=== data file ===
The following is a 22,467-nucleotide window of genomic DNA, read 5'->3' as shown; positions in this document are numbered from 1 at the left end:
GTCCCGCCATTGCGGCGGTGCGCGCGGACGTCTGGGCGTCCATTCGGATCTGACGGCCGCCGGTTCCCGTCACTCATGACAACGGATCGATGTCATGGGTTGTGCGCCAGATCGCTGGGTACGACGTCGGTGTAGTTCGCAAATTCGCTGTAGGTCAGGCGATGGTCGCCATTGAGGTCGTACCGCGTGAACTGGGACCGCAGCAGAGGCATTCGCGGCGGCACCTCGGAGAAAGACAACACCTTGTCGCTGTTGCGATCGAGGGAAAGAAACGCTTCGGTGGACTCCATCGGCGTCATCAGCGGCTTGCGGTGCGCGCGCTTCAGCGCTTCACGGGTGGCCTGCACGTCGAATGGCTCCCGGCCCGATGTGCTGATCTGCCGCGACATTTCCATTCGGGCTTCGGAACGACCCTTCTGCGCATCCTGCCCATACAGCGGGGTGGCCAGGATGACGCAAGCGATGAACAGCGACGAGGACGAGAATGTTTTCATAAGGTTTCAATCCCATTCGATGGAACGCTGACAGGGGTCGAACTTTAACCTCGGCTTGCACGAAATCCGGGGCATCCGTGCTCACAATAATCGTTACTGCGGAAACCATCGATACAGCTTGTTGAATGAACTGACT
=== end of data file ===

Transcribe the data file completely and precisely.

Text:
The following is a 22,467-nucleotide window of genomic DNA, read 5'->3' as shown; positions in this document are numbered from 1 at the left end:
GTCCCGCCATTGCGGCGGTGCGCGCGGACGTCTGGGCGTCCATTCGGATCTGACGGCCGCCGGTTCCCGTCACTCATGACAACGGATCGATGTCATGGGTTGTGCGCCAGATCGCTGGGTACGACGTCGGTGTAGTTCGCAAATTCGCTGTAGGTCAGGCGATGGTCGCCATTGAGGTCGTACCGCGTGAACTGGGACCGCAGCAGAGGCATTCGCGGCGGCACCTCGGAGAAAGACAACACCTTGTCGCTGTTGCGATCGAGGGAAAGAAACGCTTCGGTGGACTCCATCGGCGTCATCAGCGGCTTGCGGTGCGCGCGCTTCAGCGCTTCACGGGTGGCCTGCACGTCGAATGGCTCCCGGCCCGATGTGCTGATCTGCCGCGACATTTCCATTCGGGCTTCGGAACGACCCTTCTGCGCATCCTGCCCATACAGCGGGGTGGCCAGGATGACGCAAGCGATGAACAGCGACGAGGACGAGAATGTTTTCATAAGGTTTCAATCCCATTCGATGGAACGCTGACAGGGGTCGAACTTTAACCTCGGCTTGCACGAAATCCGGGGCATCCGTGCTCACAATAATCGTTACTGCGGAAACCATCGATACAGCTTGTTGAATGAACTGACT